Facebook’s Emotion Manipulation Study Angers Users

/ 2 years ago

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study was published recently showing that in January 2012, Facebook manipulated 689,003 members feeds to display a larger amount of positive or negative status updates. Running over a one week duration, this information was used to show that the moods of your friends on social media can affect your own mood positively or negatively on a day to day basis.

This manipulation has sparked outrage by some, claiming a lack of ethical practice – especially seeing as the ‘subjects’ were not notified of this study.

As far as legality is concerned, Facebook is in the clear as users agree to give up their data for analysis, testing and research upon sign up. However, the angered users aren’t claiming issues with the data collected, they’re upset that their feeds were manipulated without consultation.

Addressing the issue, a Facebook spokesman stated:

“This research was conducted for a single week in 2012 and none of the data used was associated with a specific person’s Facebook account. We do research to improve our services and to make the content people see on Facebook as relevant and engaging as possible. A big part of this is understanding how people respond to different types of content, whether it’s positive or negative in tone, news from friends, or information from pages they follow. We carefully consider what research we do and have a strong internal review process. There is no unnecessary collection of people’s data in connection with these research initiatives and all data is stored securely.” The Atlantic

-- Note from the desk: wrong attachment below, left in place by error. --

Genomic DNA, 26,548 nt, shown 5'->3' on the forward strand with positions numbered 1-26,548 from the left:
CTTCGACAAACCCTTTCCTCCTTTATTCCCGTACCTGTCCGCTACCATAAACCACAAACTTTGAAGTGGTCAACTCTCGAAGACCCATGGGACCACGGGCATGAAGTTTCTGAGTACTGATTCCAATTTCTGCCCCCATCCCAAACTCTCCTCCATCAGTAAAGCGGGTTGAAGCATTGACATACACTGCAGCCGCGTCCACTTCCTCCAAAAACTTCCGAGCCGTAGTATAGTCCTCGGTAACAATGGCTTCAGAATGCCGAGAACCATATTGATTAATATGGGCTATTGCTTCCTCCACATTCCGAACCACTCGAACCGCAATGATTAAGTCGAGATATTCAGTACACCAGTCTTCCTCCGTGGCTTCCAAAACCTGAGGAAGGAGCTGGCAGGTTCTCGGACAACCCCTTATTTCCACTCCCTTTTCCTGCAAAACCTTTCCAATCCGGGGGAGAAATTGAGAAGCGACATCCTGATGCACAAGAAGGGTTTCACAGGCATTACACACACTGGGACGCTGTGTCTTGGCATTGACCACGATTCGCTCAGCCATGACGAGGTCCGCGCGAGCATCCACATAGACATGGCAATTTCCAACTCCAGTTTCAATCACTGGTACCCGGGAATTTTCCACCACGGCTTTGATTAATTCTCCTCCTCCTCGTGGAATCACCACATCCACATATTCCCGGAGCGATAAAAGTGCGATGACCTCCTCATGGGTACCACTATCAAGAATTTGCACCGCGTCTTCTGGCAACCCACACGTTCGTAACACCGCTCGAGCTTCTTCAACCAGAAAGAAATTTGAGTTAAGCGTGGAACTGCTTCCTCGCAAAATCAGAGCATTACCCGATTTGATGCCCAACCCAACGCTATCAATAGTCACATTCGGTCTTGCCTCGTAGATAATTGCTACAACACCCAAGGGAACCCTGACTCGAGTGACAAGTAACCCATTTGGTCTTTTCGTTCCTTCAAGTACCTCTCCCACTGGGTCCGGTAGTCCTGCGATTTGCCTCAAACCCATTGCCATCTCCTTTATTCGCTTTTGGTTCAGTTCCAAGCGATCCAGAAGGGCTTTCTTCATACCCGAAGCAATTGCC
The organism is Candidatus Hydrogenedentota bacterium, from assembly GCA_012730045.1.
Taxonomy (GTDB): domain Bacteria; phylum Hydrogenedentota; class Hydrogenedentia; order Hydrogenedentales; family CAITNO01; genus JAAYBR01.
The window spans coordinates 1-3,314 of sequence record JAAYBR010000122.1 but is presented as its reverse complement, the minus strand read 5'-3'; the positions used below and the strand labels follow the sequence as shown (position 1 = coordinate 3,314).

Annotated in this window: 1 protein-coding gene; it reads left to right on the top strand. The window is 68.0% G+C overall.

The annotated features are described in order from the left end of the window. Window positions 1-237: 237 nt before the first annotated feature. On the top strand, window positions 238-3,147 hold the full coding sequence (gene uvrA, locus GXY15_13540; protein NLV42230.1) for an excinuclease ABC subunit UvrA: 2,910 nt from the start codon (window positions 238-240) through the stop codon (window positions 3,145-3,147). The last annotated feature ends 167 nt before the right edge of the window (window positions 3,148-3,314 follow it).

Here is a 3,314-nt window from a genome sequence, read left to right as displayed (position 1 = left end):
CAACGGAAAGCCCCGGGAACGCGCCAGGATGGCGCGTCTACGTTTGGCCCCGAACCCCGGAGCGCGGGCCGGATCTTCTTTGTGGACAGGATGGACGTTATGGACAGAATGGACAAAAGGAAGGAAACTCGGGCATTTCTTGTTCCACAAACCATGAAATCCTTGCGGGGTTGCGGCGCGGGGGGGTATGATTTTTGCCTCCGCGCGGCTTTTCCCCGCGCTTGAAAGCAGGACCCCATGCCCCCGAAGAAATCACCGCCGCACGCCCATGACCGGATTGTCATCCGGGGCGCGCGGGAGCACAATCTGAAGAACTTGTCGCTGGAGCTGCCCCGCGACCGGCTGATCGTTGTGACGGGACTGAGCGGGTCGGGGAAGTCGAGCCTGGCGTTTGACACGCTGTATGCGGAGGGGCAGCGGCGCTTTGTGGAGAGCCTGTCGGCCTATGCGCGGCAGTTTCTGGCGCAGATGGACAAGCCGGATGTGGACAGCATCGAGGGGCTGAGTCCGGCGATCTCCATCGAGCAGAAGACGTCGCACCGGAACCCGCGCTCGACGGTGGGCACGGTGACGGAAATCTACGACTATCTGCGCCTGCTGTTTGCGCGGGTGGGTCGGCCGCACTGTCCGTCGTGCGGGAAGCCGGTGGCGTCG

Adam D.I Kramer (being one of the studies authors and a Facebook employee) gave his thoughts through a comment on a public Facebook status:

“And at the end of the day, the actual impact on people in the experiment was the minimal amount to statistically detect it,” he writes. “Having written and designed this experiment myself, I can tell you that our goal was never to upset anyone. […] In hindsight, the research benefits of the paper may not have justified all of this anxiety.” The Atlantic

So although Facebook users do agree to share their information, technically they aren’t in agreeance with the alteration of their data (in this case, news feeds).

Susan Fiske, a Princeton University psychology professor helped edit this study also shared some thoughts on the issue:

“It’s ethically okay from the regulations perspective, but ethics are kind of social decisions. There’s not an absolute answer. And so the level of outrage that appears to be happening suggests that maybe it shouldn’t have been done…I’m still thinking about it and I’m a little creeped out, too.” The Atlantic

Facebook has been rumored to partake in data manipulation studies like this more often than you may think. Should this access of data make you worried? Honestly the general population aren’t going to batt an eyelid, as long as they can access their fair share of recycled memes and baby photos.

Image courtesy of Post Grad Problems

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